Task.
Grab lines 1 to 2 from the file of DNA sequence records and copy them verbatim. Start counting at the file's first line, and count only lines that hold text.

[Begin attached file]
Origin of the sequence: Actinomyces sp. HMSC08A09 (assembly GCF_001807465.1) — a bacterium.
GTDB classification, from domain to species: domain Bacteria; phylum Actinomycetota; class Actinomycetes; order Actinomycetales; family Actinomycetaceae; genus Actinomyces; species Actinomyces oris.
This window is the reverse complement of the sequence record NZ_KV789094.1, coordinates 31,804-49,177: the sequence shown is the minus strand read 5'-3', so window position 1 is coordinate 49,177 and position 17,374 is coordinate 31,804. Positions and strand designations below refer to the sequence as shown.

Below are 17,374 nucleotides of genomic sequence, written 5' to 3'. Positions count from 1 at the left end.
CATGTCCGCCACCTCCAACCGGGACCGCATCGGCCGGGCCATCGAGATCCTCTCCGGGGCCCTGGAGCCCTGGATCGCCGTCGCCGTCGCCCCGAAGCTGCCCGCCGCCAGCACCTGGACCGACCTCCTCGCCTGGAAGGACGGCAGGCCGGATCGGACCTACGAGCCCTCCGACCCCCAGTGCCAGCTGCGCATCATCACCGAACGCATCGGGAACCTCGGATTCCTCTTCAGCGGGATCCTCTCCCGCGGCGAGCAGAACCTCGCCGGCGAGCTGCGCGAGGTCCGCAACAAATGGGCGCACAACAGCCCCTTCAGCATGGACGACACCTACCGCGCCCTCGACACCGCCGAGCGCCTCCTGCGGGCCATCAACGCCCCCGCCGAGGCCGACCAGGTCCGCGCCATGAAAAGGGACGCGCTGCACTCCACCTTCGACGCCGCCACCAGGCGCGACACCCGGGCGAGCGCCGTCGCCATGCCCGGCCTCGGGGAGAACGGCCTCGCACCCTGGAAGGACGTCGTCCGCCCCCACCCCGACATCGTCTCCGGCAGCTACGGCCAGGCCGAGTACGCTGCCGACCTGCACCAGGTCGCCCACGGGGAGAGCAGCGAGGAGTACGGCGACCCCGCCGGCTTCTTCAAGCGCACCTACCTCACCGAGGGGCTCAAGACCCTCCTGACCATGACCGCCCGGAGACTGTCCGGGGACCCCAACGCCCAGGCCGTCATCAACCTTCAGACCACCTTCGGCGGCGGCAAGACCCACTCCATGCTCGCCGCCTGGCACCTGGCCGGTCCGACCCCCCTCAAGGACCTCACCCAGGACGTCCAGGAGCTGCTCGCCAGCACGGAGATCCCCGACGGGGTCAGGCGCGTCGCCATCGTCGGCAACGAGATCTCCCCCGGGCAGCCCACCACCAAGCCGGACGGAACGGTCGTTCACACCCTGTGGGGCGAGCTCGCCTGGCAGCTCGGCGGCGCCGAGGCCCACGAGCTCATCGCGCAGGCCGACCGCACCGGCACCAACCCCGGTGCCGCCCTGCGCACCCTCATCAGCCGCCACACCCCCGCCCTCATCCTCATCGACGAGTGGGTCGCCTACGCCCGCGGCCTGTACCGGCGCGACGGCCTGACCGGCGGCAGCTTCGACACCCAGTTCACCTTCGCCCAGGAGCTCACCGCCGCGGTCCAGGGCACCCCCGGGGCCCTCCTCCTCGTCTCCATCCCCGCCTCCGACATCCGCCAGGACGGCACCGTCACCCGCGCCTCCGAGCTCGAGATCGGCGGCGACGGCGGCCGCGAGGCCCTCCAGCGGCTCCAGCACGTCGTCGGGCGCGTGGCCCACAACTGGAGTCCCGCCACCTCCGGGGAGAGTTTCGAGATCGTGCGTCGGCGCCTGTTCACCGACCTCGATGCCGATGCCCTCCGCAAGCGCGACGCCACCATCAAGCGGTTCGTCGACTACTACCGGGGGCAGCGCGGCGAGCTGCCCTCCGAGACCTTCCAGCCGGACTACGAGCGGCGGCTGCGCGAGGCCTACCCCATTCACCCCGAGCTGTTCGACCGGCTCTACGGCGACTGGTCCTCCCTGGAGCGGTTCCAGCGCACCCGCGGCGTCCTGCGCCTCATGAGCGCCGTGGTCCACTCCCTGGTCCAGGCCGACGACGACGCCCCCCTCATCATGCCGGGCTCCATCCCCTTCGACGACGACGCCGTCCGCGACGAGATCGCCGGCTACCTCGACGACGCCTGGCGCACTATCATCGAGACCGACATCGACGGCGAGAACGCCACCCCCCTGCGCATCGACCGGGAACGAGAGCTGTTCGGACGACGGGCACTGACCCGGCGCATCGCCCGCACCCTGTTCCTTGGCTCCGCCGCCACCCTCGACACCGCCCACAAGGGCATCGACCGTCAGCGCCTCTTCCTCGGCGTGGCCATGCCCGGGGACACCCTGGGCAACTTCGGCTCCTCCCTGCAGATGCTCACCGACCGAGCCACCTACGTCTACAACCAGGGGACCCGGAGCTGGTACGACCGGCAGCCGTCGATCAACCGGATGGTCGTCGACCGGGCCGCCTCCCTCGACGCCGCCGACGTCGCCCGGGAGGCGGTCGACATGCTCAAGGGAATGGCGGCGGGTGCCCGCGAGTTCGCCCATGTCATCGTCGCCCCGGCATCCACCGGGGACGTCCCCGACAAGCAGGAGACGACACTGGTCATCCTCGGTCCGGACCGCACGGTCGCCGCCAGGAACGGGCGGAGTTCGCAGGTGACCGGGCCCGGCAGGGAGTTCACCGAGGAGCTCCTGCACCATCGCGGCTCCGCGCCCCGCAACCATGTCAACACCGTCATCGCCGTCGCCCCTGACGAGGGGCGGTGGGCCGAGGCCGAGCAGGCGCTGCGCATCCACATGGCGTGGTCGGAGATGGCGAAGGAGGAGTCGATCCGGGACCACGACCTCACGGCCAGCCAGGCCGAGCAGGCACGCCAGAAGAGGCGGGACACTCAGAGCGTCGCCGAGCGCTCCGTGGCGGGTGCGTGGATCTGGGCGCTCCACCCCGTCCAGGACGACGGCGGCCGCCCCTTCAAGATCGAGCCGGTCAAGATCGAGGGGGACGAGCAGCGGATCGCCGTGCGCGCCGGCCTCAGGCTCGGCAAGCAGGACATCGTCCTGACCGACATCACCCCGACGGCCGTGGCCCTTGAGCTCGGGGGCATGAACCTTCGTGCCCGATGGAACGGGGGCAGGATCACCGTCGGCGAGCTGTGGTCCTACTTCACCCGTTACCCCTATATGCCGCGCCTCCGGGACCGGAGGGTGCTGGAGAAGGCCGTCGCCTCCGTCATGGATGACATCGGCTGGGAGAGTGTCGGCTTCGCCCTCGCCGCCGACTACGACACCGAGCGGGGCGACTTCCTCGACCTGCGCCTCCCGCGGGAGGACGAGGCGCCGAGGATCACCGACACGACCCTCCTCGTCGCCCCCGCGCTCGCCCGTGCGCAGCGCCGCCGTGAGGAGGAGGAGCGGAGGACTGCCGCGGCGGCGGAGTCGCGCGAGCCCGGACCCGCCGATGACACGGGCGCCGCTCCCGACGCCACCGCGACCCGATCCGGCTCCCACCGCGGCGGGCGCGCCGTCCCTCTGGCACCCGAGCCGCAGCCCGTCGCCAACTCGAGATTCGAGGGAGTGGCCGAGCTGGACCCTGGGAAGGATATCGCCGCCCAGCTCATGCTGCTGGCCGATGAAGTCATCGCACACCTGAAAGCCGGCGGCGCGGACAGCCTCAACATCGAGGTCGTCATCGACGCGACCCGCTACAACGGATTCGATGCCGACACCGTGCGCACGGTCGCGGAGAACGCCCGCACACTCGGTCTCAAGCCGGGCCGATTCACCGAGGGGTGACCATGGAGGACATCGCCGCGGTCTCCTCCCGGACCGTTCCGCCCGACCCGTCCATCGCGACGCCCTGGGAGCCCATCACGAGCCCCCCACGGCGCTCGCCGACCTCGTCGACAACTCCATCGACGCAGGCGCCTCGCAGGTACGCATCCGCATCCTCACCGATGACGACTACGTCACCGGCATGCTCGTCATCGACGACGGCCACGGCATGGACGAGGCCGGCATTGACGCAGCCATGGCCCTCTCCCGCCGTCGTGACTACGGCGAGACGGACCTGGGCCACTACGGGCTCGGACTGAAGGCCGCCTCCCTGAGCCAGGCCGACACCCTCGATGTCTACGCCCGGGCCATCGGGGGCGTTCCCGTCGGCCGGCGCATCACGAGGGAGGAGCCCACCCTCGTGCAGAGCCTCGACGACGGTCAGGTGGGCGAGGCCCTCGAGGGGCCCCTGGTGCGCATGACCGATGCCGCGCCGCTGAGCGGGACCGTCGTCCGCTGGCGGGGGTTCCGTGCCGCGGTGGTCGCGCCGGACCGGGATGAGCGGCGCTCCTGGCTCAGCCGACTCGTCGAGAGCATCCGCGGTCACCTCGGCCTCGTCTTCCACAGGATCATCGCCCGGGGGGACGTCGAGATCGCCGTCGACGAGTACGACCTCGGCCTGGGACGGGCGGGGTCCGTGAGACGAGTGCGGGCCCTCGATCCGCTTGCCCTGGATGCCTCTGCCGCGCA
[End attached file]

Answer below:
Origin of the sequence: Actinomyces sp. HMSC08A09 (assembly GCF_001807465.1) — a bacterium.
GTDB classification, from domain to species: domain Bacteria; phylum Actinomycetota; class Actinomycetes; order Actinomycetales; family Actinomycetaceae; genus Actinomyces; species Actinomyces oris.